A CDSA add-in module is a dynamically-linkable library, composed of functions that implement some or all of the CSSM Module Interfaces. Add-in module functionality is partitioned into two areas:
Add-in modules provide one or more categories of security services to applications. The service categories are Cryptographic Service Provider (CSP) services, Trust Policy (TP) services, Certificate Library (CL) services, and Data Storage Library (DL) services. Each security service contains one or more implementation instances, called sub-services. For a CSP service providing access to hardware tokens, a sub-service would represent a slot. For a DL service provider, a sub-service would represent a type of persistent storage. These sub-services each support the module interface for their respective service categories. This documentation-part describes the module interface functions in the CSP service category. More information about DL services can be found in the CSSM Data Storage Library Interface Specification. More information about TP services can be found in the CSSM Trust Policy Interface Specification. More information about CL services can be found in the CSSM Certificate Library Interface Specification.
Each module, regardless of the security services it offers, has the same set of administrative responsibilities. Every module must expose functions which allow CSSM to indicate events such as module attach and detach. In addition, as part of the attach operation, every module must be able to verify its own integrity, verify the integrity of CSSM, and register with CSSM. Detailed information about add-in module structure, administration, and interfaces can be found in the CSSM Add-in Module Structure and Administration Specification.
The Cryptographic Services Manager defines two categories of services:
The nature of the cryptographic functions contained in any particular CSP depends on what task the CSP was designed to perform. For example, a VISA* smart card* would be able to digitally sign credit card transactions on behalf of the card's owner, whereas a digital employee badge would be able to authenticate a user for physical or electronic access.
A CSP can perform one or more of these cryptographic functions:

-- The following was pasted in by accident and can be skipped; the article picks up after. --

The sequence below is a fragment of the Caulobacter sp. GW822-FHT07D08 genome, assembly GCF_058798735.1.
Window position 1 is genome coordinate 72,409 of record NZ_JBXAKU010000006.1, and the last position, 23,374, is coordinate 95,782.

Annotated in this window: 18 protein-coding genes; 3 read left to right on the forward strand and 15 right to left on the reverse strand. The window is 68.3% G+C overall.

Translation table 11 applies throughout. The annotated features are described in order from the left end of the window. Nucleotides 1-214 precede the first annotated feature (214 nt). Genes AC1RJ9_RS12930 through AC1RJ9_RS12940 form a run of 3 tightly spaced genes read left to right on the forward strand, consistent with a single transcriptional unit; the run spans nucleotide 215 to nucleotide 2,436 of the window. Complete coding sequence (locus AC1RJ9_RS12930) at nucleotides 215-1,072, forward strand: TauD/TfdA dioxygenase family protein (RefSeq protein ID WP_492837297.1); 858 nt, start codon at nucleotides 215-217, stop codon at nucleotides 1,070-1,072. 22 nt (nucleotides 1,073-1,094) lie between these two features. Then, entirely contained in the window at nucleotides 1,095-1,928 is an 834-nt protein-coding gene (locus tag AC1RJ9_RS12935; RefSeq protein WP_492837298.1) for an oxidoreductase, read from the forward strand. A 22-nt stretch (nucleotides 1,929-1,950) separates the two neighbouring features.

The Cryptographic Services Manager doesn't assume any particular form factor for a CSP. Indeed, CSPs can be instantiated in hardware, software or both. Operationally, the distinction must be transparent. The two visible distinctions between hardware and software implementations are the degree of trust the application receives by using a given CSP, and the cost of developing that CSP. A hardware implementation should be more tamper-resistant than a software implementation. Hence a higher level of trust is achieved by the application.
Software CSPs are the default and are portable in that they can be carried as an executable file. Additionally, the modules that implement a CSP must be digitally signed (to authenticate their origin and integrity), and they should be made as tamper-resistant as possible. This requirement extends to software implementations and hardware. Multiple CSPs may be loaded and active within the CSSM at any time. A single application may use multiple CSPs concurrently. Interpreting the resulting level of trust and security is the responsibility of the application or the trust-policy module used by the application.
A small (yet significant) number of CSPs existed prior to the definition of CSSM Cryptographic API. These legacy CSPs have defined their own API for cryptographic services. These interfaces are CSP-specific, non-standard, and in general low-level, key-based interfaces. Low-level, key-based interfaces present a considerable development effort to the application developer attempting to secure an application by using those services.
The Cryptographic Services Manager defines a high-level, certificate-based API for cryptographic services to better support application development. In consideration of legacy and divergent CSPs, the Cryptographic Services Manager defines a lower-level Service Provider Interface (SPI) that more closely resembles typical CSP APIs, and provides CSP developers with a single interface to support. A CSP may or may not support multithreaded applications.
Acknowledging legacy CSPs, the CSSM architecture defines an optional adaptation layer between the Cryptographic Services Manager and a CSP. The adaptation layer allows the CSP vendor to implement a shim to map the CSSM SPI to the CSP's existing API, and to implement any additional management functions that are required for the CSP to function as an add-in module in the extensible CSSM architecture. New CSPs may support the CSSM SPI directly (without the aid of an adaptation layer).